Tuesday, June 24, 2014

History of the Keyboard: The Pianoforte

The last few weeks we have been discussing the development of the keyboard instrument in honor of the World Piano Competition that is occurring this week at the University of Cincinnati College-Conservatory of Music. For more information on this competition, check out  their website.

After looking at several historical versions of the keyboard, this week we are closer to what you may be familiar with today: the pianoforte. Invented by Bartolomeo Cristofori in Florence in 1700, the pianoforte is like the clavichord in that it is a ‘struck’ instrument rather than a ‘plucked’ instrument. Unlike the clavichord, however, the pianoforte can sustain notes. When a key is pressed, hammers strike and drop away allowing a string to reverberate as long as the key is held. The pianoforte is also able to produce rapidly repeated notes. Another new and important feature the pianoforte brought to performance was the ability to change dynamic level and show expression through touch.

The pianoforte was slow to gain popularity at first and clavichords and harpsichords were actually still played and manufactured until the early 19th century! Around 1760, however, this newer keyboard began to grow in acceptance. You may be wondering why I am referring to this instrument as the ‘pianoforte.’ The early piano was given this name to differentiate itself from the newer version developed a century later. This early version of the piano is smaller in size and softer in sound than modern day instruments. Here is a picture:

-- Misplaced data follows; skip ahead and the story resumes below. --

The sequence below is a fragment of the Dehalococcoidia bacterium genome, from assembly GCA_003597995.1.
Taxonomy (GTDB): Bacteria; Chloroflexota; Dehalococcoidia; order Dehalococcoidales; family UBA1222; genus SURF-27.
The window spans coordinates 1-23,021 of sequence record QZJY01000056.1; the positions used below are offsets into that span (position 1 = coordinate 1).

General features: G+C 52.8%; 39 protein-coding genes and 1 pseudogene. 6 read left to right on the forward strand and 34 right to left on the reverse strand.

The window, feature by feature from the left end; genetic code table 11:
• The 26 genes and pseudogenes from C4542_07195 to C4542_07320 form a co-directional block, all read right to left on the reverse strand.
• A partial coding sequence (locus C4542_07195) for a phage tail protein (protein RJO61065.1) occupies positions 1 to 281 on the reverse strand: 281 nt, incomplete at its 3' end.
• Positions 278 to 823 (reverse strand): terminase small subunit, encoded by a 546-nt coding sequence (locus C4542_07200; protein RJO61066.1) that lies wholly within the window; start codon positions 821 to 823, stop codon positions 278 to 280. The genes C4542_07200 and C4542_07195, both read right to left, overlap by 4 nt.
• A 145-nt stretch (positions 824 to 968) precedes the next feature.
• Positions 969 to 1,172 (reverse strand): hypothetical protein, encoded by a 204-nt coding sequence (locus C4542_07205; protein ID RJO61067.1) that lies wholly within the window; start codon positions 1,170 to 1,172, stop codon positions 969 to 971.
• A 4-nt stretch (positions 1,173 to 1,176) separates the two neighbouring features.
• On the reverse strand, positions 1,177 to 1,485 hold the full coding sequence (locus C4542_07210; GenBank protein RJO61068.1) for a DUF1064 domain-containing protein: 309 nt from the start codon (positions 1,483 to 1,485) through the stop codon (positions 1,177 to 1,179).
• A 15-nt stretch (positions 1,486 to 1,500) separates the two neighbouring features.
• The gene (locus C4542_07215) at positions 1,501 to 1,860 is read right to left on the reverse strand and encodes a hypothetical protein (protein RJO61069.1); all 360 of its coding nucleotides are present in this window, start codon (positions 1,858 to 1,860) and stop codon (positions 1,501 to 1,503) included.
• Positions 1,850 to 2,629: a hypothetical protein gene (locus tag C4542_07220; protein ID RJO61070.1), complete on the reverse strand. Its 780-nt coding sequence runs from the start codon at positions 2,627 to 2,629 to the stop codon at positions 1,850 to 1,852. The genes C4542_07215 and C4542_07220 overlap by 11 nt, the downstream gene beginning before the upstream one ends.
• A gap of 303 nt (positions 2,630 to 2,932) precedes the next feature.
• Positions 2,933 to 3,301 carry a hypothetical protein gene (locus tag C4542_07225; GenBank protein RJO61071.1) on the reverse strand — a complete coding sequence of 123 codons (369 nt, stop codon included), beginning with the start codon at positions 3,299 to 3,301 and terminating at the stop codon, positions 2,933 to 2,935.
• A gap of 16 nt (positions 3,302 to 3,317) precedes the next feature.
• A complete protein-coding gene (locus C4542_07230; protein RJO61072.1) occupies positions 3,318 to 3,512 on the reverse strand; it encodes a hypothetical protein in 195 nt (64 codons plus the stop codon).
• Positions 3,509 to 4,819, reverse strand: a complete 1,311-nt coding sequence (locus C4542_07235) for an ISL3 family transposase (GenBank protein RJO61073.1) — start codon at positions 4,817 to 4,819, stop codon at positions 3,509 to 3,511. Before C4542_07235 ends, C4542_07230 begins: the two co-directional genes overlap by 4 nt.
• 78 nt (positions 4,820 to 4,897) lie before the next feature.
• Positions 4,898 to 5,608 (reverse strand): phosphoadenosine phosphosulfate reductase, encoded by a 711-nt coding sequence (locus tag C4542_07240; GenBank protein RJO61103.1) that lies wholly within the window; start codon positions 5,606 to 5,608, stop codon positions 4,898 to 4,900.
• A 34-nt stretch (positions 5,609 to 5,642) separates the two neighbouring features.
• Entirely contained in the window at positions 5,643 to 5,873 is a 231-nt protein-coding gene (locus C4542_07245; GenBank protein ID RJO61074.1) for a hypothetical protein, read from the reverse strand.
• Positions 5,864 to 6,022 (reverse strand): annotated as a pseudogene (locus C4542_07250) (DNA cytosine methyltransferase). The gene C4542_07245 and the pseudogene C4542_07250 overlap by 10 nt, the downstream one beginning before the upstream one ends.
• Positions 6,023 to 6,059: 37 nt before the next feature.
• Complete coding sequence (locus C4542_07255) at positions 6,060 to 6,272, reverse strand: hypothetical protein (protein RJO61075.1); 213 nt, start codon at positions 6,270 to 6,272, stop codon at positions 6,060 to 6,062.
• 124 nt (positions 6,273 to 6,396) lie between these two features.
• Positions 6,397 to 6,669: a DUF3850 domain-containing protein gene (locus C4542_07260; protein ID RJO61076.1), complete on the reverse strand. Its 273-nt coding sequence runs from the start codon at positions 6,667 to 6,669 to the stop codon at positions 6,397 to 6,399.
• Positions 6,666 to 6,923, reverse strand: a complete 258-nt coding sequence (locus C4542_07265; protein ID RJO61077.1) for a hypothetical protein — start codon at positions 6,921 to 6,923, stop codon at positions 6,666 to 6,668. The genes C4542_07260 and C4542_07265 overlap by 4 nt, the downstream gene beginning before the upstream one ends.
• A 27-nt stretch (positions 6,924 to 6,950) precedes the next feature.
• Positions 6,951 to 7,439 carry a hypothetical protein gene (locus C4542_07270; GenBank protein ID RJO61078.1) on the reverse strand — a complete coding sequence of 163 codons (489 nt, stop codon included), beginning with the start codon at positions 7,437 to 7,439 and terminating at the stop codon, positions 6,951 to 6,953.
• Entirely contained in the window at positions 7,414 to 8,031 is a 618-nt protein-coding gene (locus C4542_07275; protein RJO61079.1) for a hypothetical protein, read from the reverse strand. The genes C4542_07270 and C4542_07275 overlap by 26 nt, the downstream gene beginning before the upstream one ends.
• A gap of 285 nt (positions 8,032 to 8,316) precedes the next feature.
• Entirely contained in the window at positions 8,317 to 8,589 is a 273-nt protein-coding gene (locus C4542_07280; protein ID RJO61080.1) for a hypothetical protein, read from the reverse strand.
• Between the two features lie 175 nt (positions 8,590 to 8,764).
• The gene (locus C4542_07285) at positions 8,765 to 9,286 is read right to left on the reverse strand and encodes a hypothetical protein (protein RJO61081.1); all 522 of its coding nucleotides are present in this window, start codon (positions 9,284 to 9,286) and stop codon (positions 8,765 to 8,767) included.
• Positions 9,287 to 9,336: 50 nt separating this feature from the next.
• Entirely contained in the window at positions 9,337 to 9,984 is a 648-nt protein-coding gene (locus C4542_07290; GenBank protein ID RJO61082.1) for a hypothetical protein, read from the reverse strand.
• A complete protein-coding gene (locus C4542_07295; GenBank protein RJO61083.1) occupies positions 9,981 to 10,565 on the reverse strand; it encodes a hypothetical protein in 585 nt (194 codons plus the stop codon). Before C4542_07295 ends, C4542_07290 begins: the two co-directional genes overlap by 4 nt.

Courtesy of wikimedia.org 



You may have heard of two types of the early piano: the square and the grand. The square (pictured above) was built in the shape of the clavichord and meant for domestic use while the grand was shaped more like a harpsichord and, due to its high price, typically only seen in public performance arenas or in aristocratic homes.

During the Industrial Revolution, piano manufacturing drastically increased. Beforehand, about 20 pianos were made each year. By 1800, John Broadwood & Sons of London produced about 400 a year and by 1850 they did 2000 per year. Production was now less expensive because of the large quantity built so middle class families often times purchased square pianos for the home. At this point, we also see new developments to the instrument including the damper pedal which allows tones to continue after the release of the key. These new instruments also had greater volume contrasts, greater ability for legato playing, extended range, and quicker repetition of notes. This led to more virtuosic playing that we see in late 19th century with performers such as Franz Liszt.


Join me next time as we look at a few musical examples from the pianoforte and the more modern piano.

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